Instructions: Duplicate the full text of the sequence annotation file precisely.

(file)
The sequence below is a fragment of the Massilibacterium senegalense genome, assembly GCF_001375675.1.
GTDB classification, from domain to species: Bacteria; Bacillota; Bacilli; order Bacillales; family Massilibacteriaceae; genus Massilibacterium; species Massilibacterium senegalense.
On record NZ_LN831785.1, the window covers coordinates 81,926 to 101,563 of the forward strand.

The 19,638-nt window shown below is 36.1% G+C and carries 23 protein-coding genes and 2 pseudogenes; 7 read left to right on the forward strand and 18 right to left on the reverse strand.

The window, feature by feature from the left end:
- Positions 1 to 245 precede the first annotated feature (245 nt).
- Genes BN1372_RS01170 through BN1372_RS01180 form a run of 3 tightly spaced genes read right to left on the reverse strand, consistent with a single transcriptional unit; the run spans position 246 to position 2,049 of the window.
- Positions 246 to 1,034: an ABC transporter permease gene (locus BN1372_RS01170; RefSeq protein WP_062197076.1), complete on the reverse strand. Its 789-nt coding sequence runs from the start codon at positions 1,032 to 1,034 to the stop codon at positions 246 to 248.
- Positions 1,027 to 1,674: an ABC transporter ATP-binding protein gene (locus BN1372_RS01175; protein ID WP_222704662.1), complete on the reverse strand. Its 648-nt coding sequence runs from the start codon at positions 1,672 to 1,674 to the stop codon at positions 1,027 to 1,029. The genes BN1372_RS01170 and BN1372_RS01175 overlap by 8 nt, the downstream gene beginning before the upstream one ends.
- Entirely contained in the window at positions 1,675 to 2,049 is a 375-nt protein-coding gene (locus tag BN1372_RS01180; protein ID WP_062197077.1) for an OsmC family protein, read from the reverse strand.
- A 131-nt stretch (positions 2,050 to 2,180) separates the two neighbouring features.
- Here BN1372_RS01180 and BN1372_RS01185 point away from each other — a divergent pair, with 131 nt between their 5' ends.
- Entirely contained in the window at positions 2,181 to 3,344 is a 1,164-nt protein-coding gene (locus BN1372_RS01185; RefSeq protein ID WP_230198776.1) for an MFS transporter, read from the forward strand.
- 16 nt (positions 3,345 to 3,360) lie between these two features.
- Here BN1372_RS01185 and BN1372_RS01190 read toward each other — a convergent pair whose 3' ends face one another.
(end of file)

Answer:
The sequence below is a fragment of the Massilibacterium senegalense genome, assembly GCF_001375675.1.
GTDB classification, from domain to species: Bacteria; Bacillota; Bacilli; order Bacillales; family Massilibacteriaceae; genus Massilibacterium; species Massilibacterium senegalense.
On record NZ_LN831785.1, the window covers coordinates 81,926 to 101,563 of the forward strand.

The 19,638-nt window shown below is 36.1% G+C and carries 23 protein-coding genes and 2 pseudogenes; 7 read left to right on the forward strand and 18 right to left on the reverse strand.

The window, feature by feature from the left end:
- Positions 1 to 245 precede the first annotated feature (245 nt).
- Genes BN1372_RS01170 through BN1372_RS01180 form a run of 3 tightly spaced genes read right to left on the reverse strand, consistent with a single transcriptional unit; the run spans position 246 to position 2,049 of the window.
- Positions 246 to 1,034: an ABC transporter permease gene (locus BN1372_RS01170; RefSeq protein WP_062197076.1), complete on the reverse strand. Its 789-nt coding sequence runs from the start codon at positions 1,032 to 1,034 to the stop codon at positions 246 to 248.
- Positions 1,027 to 1,674: an ABC transporter ATP-binding protein gene (locus BN1372_RS01175; protein ID WP_222704662.1), complete on the reverse strand. Its 648-nt coding sequence runs from the start codon at positions 1,672 to 1,674 to the stop codon at positions 1,027 to 1,029. The genes BN1372_RS01170 and BN1372_RS01175 overlap by 8 nt, the downstream gene beginning before the upstream one ends.
- Entirely contained in the window at positions 1,675 to 2,049 is a 375-nt protein-coding gene (locus tag BN1372_RS01180; protein ID WP_062197077.1) for an OsmC family protein, read from the reverse strand.
- A 131-nt stretch (positions 2,050 to 2,180) separates the two neighbouring features.
- Here BN1372_RS01180 and BN1372_RS01185 point away from each other — a divergent pair, with 131 nt between their 5' ends.
- Entirely contained in the window at positions 2,181 to 3,344 is a 1,164-nt protein-coding gene (locus BN1372_RS01185; RefSeq protein ID WP_230198776.1) for an MFS transporter, read from the forward strand.
- 16 nt (positions 3,345 to 3,360) lie between these two features.
- Here BN1372_RS01185 and BN1372_RS01190 read toward each other — a convergent pair whose 3' ends face one another.